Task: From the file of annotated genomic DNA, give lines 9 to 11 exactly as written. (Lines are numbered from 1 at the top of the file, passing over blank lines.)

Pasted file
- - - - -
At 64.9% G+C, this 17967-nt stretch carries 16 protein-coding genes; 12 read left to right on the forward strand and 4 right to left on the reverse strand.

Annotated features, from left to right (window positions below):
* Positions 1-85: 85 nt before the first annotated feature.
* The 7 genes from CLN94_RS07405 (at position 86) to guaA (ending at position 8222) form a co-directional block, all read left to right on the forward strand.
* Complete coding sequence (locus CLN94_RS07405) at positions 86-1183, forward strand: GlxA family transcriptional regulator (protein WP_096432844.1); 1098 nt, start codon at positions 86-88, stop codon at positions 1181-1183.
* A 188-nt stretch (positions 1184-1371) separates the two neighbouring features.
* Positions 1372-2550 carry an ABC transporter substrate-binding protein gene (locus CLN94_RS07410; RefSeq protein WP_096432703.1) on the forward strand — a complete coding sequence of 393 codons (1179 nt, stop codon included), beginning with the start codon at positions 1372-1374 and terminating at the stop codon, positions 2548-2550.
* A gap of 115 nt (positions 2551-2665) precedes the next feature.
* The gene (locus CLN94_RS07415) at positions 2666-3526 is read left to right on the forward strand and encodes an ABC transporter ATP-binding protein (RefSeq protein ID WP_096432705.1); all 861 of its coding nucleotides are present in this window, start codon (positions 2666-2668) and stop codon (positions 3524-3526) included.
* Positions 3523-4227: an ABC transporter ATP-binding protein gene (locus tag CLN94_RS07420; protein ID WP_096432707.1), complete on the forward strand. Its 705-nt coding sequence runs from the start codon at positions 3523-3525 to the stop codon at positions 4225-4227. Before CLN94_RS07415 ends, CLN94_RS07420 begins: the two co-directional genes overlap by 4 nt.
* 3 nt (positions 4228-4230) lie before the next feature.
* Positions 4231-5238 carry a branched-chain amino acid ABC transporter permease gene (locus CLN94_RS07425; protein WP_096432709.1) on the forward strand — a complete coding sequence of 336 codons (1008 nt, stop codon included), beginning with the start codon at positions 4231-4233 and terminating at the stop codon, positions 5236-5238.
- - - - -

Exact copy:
* The gene (locus CLN94_RS07415) at positions 2666-3526 is read left to right on the forward strand and encodes an ABC transporter ATP-binding protein (RefSeq protein ID WP_096432705.1); all 861 of its coding nucleotides are present in this window, start codon (positions 2666-2668) and stop codon (positions 3524-3526) included.
* Positions 3523-4227: an ABC transporter ATP-binding protein gene (locus tag CLN94_RS07420; protein ID WP_096432707.1), complete on the forward strand. Its 705-nt coding sequence runs from the start codon at positions 3523-3525 to the stop codon at positions 4225-4227. Before CLN94_RS07415 ends, CLN94_RS07420 begins: the two co-directional genes overlap by 4 nt.
* 3 nt (positions 4228-4230) lie before the next feature.